A Simple Arduino Magnetometer

Magnetometers are very useful devices if you want to measure the strength of magnetic fields. For instance, in geophysics, you can think of the Earth as a giant magnet with north and south poles, plus a magnetic field all around it. The strength of that magnetic field will vary with location and orientation, and to some extent will be warped by large changes in the materials forming our planet and its surface. However, as people have known for centuries, magnetic compasses can be strongly affected in areas with high iron contents, even causing inaccurate bearings by a few degrees. Therefore, we could use a cheap electronic compass module as a magnetometer, but with only small changes in heading due to nearby iron, detecting interesting anomolies can be difficult. So, here we use a Honeywell HMC6352 compass module which allows us to read the values of the two built in magnetometer channels that it uses to determine compass headings. This has the advantage of allowing us to get more data on the magnetgic fields at a higher resolution.

For the more adventurous people who might want to use a small magnetometer to measure, for instance, the iron content of a material, using this Honeywell device also allows for simple measurements of magnetic field on a single axis. Of course, we don't expect it to be highly accurate, as the HMC6352 is intended to be a compass module, but it does allow us to inexpensively learn more about magnetic fields and even do some simple geophysical surveying. However, it also has a number of other potentially fun uses in detecting nearby metal, such as cars moving into your driveway, or as a simple treasure detector. Whichever way you wish to use it, the circuit is shown in Figure 1 and is very simple. The compass module uses a form of serial communications known as i2c, which only requires two data lines (SCL, a data clock line, and SDA, a data transfer line) and a power supply to operate properly. The i2c commands are well covered in the HMC6352 datasheet, but are even easier thanks to the forums at diydrones where example code is available to read the compass heading and the two magnetometer channels.

The compass is shown connected to the 3.3V supply even though the HMC6352 has a wide operating voltage, and this is to prevent confusion if a different module is used that won't work with higher voltages (many sensors these days require a maximum of 3.3V, so please check the voltage requirements of any different compass module you may use). The purpose of the LED is to give a visual indication of when measuremens are being made. If you want to communicate with the Arduino using Bluetooth then it should be connected into the Arduino Tx and Rx pins as shown, but you can ignore that if you're getting data using a USB cable into the Arduino serial monitor. The circuit should be quite simple to construct on a breadboard, expansion shield or even, for long-term use, a piece of veroboard.

The circuit diagram.

Figure 1. The circuit diagram.

Once you have the circuit set up and connected to your computer, you can test it using the serial monitor in the Arduino development software (note the Arduino code is set to use 9600bps, whereas you may want to set a higher serial communication speed to suit your connection method). To output a comma separated line (heading, magnetometer 1, magnetometer 2) simply send '4' as a command, or for 200 lines to allow a sweep of approximately six seconds simply use the command '5'. As the data can be saved to a csv file (I used notepad for that), you can easily import it into Microsoft Excel. As an example, Figure 2 shows the two magnetometer channels when the compass module is kept at the same orientation and moved closer to, then further away from, a metal tin.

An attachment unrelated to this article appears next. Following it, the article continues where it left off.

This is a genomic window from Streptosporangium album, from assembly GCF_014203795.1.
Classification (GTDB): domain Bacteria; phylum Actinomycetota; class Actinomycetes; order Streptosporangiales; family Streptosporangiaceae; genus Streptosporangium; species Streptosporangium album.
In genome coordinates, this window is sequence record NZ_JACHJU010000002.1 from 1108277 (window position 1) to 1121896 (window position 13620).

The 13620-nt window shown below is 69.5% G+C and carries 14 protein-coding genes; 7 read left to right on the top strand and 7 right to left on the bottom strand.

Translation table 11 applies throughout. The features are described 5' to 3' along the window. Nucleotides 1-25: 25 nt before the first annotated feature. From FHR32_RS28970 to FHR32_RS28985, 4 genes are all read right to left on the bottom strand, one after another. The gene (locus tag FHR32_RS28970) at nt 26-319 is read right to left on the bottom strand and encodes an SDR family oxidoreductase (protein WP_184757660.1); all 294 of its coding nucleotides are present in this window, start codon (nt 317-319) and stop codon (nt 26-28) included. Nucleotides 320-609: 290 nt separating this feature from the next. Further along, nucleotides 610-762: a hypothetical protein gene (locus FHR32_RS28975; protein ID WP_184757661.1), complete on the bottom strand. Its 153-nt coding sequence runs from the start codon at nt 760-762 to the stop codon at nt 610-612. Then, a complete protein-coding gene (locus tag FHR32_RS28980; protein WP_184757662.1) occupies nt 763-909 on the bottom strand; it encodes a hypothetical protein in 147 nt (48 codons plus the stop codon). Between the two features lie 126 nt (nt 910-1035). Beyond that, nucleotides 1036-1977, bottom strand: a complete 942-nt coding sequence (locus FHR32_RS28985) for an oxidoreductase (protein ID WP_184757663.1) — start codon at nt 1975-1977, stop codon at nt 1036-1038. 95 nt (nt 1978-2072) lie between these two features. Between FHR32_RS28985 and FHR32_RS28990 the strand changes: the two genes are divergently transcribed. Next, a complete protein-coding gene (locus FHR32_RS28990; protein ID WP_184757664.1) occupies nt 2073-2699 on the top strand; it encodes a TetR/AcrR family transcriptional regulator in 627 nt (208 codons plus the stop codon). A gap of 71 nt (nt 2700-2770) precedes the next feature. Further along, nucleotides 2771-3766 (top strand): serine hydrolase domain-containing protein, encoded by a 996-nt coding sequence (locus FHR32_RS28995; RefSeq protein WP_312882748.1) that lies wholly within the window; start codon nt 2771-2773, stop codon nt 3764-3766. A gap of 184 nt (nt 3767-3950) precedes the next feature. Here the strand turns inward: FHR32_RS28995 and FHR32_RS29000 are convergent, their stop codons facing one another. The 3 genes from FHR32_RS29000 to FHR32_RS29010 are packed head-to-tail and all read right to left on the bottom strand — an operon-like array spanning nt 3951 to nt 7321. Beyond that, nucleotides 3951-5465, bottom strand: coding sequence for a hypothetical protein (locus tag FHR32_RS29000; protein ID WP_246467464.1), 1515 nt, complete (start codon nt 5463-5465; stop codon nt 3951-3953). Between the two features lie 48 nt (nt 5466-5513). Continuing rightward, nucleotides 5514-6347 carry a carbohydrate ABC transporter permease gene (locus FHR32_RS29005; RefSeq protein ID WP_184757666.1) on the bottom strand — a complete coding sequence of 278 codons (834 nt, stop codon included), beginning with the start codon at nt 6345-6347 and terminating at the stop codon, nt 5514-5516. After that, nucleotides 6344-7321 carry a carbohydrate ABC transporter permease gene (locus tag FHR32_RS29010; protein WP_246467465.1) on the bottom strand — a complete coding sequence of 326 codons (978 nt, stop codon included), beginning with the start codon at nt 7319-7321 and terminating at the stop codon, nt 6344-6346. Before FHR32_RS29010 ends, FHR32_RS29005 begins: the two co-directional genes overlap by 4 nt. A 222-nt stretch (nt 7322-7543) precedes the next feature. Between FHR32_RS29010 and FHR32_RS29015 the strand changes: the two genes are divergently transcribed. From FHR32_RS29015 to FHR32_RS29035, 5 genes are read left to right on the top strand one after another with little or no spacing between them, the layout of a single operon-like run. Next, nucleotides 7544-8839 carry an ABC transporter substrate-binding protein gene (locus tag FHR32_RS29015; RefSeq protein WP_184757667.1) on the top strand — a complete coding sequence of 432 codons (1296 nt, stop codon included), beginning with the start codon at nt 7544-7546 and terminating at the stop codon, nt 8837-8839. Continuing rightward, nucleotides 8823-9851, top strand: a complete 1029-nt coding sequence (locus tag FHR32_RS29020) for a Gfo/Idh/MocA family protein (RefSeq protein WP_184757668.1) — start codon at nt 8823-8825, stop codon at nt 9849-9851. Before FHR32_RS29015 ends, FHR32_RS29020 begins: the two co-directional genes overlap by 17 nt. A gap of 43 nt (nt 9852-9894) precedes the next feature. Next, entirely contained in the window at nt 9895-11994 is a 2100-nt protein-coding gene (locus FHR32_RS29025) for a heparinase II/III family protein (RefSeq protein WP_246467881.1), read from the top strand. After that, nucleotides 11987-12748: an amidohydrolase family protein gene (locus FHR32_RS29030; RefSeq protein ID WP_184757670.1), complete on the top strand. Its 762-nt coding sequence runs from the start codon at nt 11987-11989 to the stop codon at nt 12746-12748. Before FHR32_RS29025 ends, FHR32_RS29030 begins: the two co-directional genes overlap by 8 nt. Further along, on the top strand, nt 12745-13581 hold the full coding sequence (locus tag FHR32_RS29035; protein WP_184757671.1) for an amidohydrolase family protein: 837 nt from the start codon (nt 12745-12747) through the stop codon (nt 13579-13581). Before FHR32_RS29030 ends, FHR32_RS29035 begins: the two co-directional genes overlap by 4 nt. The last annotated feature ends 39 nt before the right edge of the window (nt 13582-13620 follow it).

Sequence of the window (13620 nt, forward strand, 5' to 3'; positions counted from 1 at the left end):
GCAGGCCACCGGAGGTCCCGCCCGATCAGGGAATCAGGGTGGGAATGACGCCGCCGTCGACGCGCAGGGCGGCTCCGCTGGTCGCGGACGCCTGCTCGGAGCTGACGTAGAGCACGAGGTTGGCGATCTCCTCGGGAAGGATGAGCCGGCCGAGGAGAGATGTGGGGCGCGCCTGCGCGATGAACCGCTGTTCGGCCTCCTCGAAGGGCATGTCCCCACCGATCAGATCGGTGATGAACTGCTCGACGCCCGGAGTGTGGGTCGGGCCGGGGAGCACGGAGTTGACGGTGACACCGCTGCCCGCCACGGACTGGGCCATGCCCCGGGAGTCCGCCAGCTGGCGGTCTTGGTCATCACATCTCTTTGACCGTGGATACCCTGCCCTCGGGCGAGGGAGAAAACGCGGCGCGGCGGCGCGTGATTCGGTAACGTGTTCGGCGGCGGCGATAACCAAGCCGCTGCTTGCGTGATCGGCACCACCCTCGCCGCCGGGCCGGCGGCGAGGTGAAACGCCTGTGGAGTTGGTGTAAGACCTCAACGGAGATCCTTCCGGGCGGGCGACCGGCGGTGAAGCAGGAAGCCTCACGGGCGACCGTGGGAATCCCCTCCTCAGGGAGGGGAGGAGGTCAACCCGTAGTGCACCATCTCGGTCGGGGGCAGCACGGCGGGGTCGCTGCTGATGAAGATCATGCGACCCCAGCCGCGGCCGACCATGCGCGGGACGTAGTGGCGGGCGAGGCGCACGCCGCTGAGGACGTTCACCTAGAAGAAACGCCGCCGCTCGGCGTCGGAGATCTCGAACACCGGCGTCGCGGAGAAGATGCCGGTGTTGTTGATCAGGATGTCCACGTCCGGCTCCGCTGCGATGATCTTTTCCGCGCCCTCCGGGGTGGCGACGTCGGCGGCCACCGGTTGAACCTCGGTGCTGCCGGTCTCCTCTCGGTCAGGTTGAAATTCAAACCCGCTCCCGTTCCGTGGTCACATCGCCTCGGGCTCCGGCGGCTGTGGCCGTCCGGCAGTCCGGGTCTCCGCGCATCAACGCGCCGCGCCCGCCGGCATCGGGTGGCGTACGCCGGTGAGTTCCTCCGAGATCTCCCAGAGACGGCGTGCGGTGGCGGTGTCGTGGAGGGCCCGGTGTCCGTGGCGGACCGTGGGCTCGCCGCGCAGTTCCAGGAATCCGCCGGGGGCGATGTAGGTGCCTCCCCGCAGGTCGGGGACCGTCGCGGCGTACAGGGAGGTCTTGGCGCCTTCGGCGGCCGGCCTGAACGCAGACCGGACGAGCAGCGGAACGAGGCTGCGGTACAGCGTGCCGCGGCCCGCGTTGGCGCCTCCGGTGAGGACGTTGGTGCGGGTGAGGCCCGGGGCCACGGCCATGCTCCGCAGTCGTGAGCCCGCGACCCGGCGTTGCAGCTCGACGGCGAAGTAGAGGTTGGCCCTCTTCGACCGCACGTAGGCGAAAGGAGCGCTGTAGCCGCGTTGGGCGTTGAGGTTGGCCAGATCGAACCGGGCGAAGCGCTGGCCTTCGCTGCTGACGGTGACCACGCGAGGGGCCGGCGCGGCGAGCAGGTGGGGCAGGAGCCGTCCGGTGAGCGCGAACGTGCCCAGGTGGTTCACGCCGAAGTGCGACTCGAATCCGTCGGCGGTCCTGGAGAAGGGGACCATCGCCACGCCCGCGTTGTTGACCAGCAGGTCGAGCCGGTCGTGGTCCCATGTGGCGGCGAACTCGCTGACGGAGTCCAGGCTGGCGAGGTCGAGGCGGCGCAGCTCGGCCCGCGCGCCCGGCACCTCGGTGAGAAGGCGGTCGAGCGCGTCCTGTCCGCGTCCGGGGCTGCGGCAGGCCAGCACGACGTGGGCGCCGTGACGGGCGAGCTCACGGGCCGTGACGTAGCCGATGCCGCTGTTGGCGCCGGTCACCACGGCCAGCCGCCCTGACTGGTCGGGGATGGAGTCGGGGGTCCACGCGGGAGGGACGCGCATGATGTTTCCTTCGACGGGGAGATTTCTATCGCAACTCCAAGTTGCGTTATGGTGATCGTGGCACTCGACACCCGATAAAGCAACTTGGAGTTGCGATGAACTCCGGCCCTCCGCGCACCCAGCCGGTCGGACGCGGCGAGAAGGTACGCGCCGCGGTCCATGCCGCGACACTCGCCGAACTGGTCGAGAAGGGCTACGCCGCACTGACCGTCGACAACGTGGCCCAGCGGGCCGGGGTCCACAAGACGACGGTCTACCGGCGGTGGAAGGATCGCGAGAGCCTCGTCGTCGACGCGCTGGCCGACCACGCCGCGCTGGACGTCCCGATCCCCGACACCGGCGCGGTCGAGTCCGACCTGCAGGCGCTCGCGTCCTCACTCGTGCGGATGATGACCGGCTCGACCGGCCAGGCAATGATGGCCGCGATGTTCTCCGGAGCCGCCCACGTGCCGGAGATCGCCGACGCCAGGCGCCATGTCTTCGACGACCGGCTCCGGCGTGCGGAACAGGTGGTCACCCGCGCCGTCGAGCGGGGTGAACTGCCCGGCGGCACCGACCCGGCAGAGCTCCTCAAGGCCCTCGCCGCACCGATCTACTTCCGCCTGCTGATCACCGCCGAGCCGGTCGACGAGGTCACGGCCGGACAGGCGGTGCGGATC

If you're using a Bluetooth module for communications, it's also easy to get the data on a Pocket PC using the program shown in Figure 3, which is programmed in NS Basic. In that Pocket PC example, the compass module was pointed vertically downwards and moved slowly over a small metal cylinder. In both of these examples it's relatively simple to work out where the compass module was close to the metal. The Pocket PC software displays the difference between each reading and the average for each channel, as that makes it easier to compare the magnetometer channels and change the scale of the vertical graph axis. However, the program adds the average back on when saving data, so you can still copy files to a desktop PC to import into a spreadsheet. Obviously both these examples keep the compass orientation constant to magnify any anomolies in the data, but the Arduino software also outputs the compass heading which you may be able to use to correct magnetic field values where you can't maintain a constant orientation.

A graph created in Microsoft Excel.

Figure 2. An Excel graph.

The NS Basic Pocket PC software.

Figure 3. Pocket PC software.

The Arduino code can be downloaded by clicking here, and you will find that it contains much more code than is necessary just for this project, as it is shared with code for accelerometers and other sensors that will be integrated together in a future project. If you wish to just use the compass module features it should be relatively straight forward to edit the code for your Arduino, although there is no need to do that if you just want to build this project. The NS Basic Pocket PC software can be downloaded by clicking here. As the Pocket PC software is GPL open source, but the NS Basic file can only be read if you have a paid for copy of their development environment, you can access a text copy by clicking here.